This volume details the function of hydrocarbon seeps, their evolution over time, the most important seep occurrences and the fauna present in ancient hydrocarbon seeps. While several publications exist that cover modern seeps and vents, fossil seeps only constitute a small component of the literature. As such, many geologists, stratigraphers and palaeontologists, as well as undergraduates and graduate students, are not very familiar with ancient hydrocarbon seep deposits and their associated fauna. This text is the first to comprehensively discuss the nature of such animal groups and how to recognize them. In addition to summarizing available knowledge on these topics for specialists in the field, this book offers the background needed to be of use to students as well as the wider community of geologists and palaeontologists.
Dr Andrzej Kaim is an Associate Professor at the Institute of Paleobiology, Polish Academy of Sciences, Poland. His research interests include the early ontogeny and phylogeny of molluscs, in particular gastropods, and the recovery and paleodiversity patterns of benthic marine faunas after the Permian-Triassic extinction event. In the last 25 years, he has worked on the origin and evolution of chemoautotrophic communities studying material from a variety of ancient hydrocarbon seeps, ranging from the Arctic to the Antarctic and the U.S. Pacific Coast to Japan.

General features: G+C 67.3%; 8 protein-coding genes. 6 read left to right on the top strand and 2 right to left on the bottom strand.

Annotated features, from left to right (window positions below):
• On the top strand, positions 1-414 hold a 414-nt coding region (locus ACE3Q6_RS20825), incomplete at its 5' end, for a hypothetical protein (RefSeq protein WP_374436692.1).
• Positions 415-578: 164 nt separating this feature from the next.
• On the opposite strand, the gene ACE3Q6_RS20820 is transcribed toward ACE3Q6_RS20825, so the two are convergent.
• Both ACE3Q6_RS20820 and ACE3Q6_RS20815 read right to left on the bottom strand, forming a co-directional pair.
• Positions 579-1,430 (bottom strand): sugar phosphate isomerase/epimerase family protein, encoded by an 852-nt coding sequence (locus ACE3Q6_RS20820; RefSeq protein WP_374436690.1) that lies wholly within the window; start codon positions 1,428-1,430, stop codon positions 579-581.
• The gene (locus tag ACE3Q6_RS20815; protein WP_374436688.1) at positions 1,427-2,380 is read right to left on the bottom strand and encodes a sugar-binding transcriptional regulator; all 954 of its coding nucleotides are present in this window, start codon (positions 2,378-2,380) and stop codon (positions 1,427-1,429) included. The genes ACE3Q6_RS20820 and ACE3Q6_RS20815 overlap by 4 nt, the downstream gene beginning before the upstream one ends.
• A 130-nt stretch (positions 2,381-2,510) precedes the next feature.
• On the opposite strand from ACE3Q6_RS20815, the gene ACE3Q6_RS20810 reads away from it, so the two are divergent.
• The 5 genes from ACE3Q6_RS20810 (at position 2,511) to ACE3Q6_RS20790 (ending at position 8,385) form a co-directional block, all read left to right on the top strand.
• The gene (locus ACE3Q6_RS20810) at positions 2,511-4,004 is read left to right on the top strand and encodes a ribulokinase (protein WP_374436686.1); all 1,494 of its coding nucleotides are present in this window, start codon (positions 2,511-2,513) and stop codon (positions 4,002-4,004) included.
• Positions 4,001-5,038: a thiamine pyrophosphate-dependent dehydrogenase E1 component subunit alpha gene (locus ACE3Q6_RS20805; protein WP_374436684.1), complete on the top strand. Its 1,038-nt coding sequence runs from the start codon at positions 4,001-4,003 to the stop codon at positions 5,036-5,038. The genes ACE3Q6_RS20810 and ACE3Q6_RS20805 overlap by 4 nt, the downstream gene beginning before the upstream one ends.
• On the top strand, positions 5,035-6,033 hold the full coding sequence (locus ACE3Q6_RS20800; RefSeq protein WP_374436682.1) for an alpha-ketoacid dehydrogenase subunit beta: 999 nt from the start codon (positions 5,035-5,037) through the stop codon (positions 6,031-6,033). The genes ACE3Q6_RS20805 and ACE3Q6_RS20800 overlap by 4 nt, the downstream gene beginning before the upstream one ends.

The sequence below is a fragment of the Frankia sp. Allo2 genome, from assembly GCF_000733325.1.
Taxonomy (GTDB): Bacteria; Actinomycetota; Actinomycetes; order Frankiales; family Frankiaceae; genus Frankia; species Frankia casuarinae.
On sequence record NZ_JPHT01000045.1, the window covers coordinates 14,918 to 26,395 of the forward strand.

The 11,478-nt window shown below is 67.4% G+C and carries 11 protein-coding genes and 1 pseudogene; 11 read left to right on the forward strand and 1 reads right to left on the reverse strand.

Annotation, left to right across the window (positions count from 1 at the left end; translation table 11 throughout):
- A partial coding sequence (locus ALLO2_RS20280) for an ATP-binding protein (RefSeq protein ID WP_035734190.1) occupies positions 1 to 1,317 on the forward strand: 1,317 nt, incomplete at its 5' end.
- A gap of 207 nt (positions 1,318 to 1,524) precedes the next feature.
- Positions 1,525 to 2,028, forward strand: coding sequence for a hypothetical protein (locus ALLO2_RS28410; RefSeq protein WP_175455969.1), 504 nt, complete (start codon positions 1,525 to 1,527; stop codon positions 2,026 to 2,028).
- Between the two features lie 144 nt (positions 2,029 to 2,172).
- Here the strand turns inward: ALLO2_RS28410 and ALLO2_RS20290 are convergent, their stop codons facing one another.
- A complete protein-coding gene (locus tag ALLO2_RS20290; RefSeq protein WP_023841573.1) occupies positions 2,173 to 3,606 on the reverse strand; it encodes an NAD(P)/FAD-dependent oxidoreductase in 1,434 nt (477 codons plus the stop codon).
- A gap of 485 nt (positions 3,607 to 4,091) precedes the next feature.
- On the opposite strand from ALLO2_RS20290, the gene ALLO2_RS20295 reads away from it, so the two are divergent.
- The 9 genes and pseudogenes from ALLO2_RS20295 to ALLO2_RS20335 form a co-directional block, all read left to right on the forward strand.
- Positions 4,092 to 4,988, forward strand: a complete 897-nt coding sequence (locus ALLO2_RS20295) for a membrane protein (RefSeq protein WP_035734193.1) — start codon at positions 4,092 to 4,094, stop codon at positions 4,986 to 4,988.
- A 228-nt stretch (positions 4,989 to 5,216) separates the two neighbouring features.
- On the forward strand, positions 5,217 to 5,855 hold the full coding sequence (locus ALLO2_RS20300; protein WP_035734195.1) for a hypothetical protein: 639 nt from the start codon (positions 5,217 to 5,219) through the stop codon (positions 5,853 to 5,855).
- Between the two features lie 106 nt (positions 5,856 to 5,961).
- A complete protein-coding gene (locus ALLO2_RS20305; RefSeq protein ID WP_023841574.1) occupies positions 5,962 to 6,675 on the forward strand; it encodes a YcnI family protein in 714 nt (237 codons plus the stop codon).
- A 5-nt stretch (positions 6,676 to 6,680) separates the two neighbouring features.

Dr J. Kirk Cochran is a Distinguished Professor Emeritus at the School of Marine and Atmospheric Sciences, Stony Brook University, New York. His research interests include the use of isotope systems as tracers for processes in modern aquatic environments, including the coastal and open oceans, lakes, rivers and groundwater. He has also used isotope geochemistry as a tool for deciphering ancient marine environments, including the Western Interior Seaway of North America and hydrocarbon seeps.
Dr Neil H. Landman is Curator Emeritus in the Division of Paleontology at the American Museum of Natural History, New York. His interests include the evolution of externally shelled cephalopods, especially ammonites, the Cretaceous/Paleogene boundary event, and the Upper Cretaceous Western Interior of North America. In the last 20 years, he has worked together with colleagues and students to study ancient hydrocarbon seeps.